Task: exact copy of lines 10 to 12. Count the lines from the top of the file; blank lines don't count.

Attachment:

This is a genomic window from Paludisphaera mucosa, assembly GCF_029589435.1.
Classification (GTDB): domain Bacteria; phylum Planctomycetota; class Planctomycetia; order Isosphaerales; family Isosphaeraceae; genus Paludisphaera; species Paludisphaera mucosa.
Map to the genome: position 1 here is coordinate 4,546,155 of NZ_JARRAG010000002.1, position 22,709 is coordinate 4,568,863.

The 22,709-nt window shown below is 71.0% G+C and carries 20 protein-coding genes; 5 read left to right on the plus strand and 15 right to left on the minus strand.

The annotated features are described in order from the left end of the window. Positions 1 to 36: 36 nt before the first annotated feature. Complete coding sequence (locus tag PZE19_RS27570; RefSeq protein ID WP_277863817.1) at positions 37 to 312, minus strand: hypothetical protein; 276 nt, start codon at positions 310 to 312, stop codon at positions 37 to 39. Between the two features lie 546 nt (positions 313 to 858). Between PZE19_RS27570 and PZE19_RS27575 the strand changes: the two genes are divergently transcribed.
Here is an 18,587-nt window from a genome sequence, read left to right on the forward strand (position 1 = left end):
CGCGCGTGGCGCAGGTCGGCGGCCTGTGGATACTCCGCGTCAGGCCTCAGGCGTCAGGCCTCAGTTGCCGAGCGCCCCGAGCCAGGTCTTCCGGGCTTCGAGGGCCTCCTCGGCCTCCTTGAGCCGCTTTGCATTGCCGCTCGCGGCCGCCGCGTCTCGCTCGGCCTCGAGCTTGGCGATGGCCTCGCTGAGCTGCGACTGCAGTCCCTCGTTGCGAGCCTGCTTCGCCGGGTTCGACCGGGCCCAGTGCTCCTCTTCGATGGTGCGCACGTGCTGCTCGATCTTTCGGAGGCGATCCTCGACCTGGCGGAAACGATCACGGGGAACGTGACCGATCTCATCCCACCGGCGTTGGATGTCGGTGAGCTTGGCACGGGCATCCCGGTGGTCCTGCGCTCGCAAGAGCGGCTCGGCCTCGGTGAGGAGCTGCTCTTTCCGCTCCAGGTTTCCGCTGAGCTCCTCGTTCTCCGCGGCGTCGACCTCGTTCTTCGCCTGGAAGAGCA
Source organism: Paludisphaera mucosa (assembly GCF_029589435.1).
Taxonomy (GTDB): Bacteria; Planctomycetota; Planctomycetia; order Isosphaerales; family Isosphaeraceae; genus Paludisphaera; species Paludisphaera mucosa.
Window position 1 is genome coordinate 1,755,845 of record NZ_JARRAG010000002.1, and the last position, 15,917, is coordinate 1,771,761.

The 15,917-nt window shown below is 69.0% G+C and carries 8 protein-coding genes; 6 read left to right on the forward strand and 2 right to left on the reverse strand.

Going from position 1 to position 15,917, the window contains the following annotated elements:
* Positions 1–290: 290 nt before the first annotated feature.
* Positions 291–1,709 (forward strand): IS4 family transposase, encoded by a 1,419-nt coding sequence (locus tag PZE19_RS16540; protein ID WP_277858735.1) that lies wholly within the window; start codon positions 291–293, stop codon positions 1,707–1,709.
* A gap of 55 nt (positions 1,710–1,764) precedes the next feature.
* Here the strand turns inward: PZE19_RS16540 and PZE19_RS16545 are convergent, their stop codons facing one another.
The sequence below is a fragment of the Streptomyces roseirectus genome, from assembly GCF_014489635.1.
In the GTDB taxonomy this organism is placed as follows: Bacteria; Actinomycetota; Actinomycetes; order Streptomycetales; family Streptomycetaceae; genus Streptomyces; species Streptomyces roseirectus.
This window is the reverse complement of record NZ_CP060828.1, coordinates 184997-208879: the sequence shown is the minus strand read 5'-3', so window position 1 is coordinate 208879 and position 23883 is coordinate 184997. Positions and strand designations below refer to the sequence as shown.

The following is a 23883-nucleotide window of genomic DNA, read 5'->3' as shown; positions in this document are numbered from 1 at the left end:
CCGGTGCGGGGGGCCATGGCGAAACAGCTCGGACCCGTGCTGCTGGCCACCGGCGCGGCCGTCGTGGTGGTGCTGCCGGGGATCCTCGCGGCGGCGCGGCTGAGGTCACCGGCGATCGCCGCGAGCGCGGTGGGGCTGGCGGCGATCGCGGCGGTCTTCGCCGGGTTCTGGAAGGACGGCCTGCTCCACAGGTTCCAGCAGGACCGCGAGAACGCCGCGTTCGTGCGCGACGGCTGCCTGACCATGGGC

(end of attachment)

Window position 1 is genome coordinate 1,755,845 of record NZ_JARRAG010000002.1, and the last position, 15,917, is coordinate 1,771,761.

The 15,917-nt window shown below is 69.0% G+C and carries 8 protein-coding genes; 6 read left to right on the forward strand and 2 right to left on the reverse strand.

Going from position 1 to position 15,917, the window contains the following annotated elements: